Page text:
9. Muddy Creek Farm

    Muddy Creek Farm New Member

    Oct 5, 2007
    Keokuk, Iowa
    I like organic. And I HATE GMO....... but that's just me :wink:
     
  10. goathappy

    goathappy New Member

    Oct 5, 2007
    Illinois
    Well that is understandable and you are entitled to your opinion. But you are more than likely looking at GMO from a consumers point of view. Personally, from a consumers point of view, I do not think that GMO is the greatest thing as far as food goes. But, you also have to see it from a producer's point of view(which is what I don't like about the organic people that bash us, they don't see OUR view)
    Because of GMO crops, you have no idea how much we have saved as far as chemicals, fuel, cost per acre, etc go. Because of GMO crops, we are spraying less chemicals and burning less fuel than we were before. Also, before we used GMO crops, we had to spray this stuff called feridan(sp?) and after you sprayed it, all the birds in the area would die or get sick and we couldn't let our dogs go out in the field. You cannot believe how much less chemicals we are spraying because of them. Non GMO crops require spraying often.
    I would also like to mention that another reason why we aren't organic is because we have been to several 'organic' farms, none of them were certified but they all fed certified grain and did all the organic practices etc. I have never seen animals in such poor health in my entire life. They were dingy, scruffy, skinny, wormy etc. I've seen cows at 2000 head dairies that were happier than those animals! How do you know they are content? They chew their cud.
    Now, you can do organic correctly, but most often the only time I've seen organic done correctly is if the people doing it were farmers(like us) to begin with and understood the jist of it.
    That's just my opinion. :)
     
  11. Sara

    Sara New Member

    605
    Oct 4, 2007
    Ellensburg, WA
    Um Holistic means that you are taking care of the whole system, making sure the immune system is strong so it can take care of any illness that you can't catch. I think. I could be wrong though.
     
  12. sunshineandtulip

    sunshineandtulip New Member

    46
    Nov 5, 2007
    Missouri Ozarks
    Yep that covers Holisitc!! I went back and looked it up!!
     
  13. Muddy Creek Farm

    Muddy Creek Farm New Member

    Oct 5, 2007
    Keokuk, Iowa
    We try to do things as naturally as possible.

    one of the thins we use Molly's Herbal Wormer - from Fias Co Farm. (I know.... it's not holistic)


    Oh I know I AM looking at it with a consumers point of view..... because I am not a farmer, if I was I'm sure I would think differently :wink:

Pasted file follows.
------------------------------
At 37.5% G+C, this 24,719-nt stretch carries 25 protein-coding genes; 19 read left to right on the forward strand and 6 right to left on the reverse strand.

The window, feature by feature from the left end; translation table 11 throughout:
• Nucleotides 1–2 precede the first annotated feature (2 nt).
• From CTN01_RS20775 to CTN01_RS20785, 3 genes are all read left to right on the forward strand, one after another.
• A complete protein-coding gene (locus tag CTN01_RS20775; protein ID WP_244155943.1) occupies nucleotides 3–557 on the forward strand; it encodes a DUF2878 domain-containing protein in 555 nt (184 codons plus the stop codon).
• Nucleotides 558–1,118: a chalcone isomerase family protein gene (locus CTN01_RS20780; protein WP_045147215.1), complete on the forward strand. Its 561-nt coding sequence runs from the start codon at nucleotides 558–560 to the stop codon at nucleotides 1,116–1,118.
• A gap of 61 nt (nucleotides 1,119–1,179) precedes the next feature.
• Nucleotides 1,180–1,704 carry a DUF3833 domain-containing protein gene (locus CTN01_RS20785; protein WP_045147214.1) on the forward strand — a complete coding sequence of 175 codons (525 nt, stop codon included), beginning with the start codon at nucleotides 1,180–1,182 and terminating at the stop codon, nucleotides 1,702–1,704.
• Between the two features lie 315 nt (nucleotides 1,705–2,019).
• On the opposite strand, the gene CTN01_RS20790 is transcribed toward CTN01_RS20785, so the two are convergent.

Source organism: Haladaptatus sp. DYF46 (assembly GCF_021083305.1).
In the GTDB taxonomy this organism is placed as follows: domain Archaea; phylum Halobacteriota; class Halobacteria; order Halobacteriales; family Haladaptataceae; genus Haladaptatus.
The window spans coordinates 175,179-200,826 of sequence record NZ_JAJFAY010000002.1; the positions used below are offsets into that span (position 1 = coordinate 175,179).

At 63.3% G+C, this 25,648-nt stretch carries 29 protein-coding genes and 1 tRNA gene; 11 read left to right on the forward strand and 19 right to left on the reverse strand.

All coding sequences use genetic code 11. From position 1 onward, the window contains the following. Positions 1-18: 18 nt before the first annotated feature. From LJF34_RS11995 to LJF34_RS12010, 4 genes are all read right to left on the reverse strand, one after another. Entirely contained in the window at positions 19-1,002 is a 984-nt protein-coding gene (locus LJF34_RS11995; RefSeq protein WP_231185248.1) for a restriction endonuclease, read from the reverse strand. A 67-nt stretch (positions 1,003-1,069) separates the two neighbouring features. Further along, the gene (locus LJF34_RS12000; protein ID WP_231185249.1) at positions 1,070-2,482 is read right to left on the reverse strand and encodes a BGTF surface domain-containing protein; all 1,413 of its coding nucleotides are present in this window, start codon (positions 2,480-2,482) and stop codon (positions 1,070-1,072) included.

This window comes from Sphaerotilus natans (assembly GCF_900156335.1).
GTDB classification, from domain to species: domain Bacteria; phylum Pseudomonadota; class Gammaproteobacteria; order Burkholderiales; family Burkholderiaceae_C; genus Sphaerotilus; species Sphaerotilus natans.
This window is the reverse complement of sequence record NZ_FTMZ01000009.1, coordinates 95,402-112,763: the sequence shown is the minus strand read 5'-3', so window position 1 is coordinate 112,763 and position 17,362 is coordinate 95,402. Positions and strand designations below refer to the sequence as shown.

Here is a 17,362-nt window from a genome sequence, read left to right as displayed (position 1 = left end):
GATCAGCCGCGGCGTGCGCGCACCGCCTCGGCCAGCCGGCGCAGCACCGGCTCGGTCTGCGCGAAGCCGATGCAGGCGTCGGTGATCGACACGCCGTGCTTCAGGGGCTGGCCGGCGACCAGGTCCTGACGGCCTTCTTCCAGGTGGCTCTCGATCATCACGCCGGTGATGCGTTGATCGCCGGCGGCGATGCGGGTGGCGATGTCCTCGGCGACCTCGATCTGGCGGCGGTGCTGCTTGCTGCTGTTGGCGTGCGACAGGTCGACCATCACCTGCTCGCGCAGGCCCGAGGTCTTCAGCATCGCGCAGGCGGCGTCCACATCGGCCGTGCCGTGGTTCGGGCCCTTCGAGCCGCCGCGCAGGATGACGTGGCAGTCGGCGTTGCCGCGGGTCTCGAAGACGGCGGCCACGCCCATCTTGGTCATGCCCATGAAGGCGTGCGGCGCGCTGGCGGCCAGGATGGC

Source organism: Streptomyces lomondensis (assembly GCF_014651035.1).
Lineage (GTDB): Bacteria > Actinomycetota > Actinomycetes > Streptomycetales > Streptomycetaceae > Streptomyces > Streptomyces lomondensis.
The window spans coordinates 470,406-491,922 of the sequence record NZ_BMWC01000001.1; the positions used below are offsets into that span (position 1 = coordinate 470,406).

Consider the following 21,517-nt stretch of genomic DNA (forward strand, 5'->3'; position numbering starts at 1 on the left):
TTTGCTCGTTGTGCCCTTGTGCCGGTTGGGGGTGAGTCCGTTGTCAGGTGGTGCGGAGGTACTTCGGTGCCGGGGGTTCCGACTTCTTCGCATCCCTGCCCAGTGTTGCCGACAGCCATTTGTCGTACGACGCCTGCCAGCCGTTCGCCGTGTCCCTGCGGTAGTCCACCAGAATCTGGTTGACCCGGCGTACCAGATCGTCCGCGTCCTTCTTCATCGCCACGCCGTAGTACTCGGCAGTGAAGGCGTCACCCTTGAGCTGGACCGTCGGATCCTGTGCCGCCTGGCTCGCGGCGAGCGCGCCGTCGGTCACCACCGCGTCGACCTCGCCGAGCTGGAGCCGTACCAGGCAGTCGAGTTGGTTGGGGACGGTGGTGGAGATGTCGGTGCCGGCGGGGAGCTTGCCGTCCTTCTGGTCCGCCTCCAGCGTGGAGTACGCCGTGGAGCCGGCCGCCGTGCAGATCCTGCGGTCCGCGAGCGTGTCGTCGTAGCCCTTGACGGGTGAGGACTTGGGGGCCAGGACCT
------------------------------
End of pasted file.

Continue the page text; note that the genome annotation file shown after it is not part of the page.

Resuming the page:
14. goathappy

    goathappy New Member

    Oct 5, 2007
    Illinois
    Homeopathy as a medicine treats as a whole, rather than treating a specific symptom.
     
  15. sixshooterfarm

    sixshooterfarm New Member

    580
    Oct 18, 2007
    Valley Springs, Ca
    We have been doig the all natural thing for a while. Ok let me explain it this way, on how we do it, and you all are probably gonna laugh. We have been doing all natural homeopathic wormer. I mix my own and I know exactly where the materials come from , my sister works at the local health food store. I make my own batch and we now are actually offering it for sale. We feed as little grain as possible....we do this because we feel that the stronger the goat the better, and as cruel as it sounds we like the strong to survive and weed out the real hard keepers. Now for the does in milk....we do what we need to to make them happy and healthy. We give antibiotics when we have to, life or death. I had a question a few weeks ago about a cold running through the herd, and wether or not I should give the ones with real snotty nasty noses some antibiotics. We try to make the whole goat healthy and happy ( holistic) I just think so strongly that let the body fight for itself, and the wormer does that, allow the body to boost its own immune system and naturally fight those worms. And ever since we have gone to the natural wormer...I dont think my herd as EVER looked this good! just my opinion :D
     
  16. Muddy Creek Farm

    Muddy Creek Farm New Member

    Oct 5, 2007
    Keokuk, Iowa
    I love the Herbal wormer, and I'de like to start doing our own fecal tests in the Spring. I really hate using antibiotics of any kind, unless I HAVE to.
     
  17. sixshooterfarm

    sixshooterfarm New Member

    580
    Oct 18, 2007
    Valley Springs, Ca
    Hey there muddy creek! Wanna buy some of it off me lol :shock: Mollys herbals are just a bunch of herbs thrown in a bag right ( I am totally not saying that in a bad way!) Mine are very very easy to administer. My herbal wormer is ground up and made into a powder, so all you have to do is #1 add some water and drench them. #2 mix into their grain and they cannot pick through it #3. put it into empty capsules ( which I can make capsules for you) #4 any way your heart desires!! let me know and tell everyone you know!!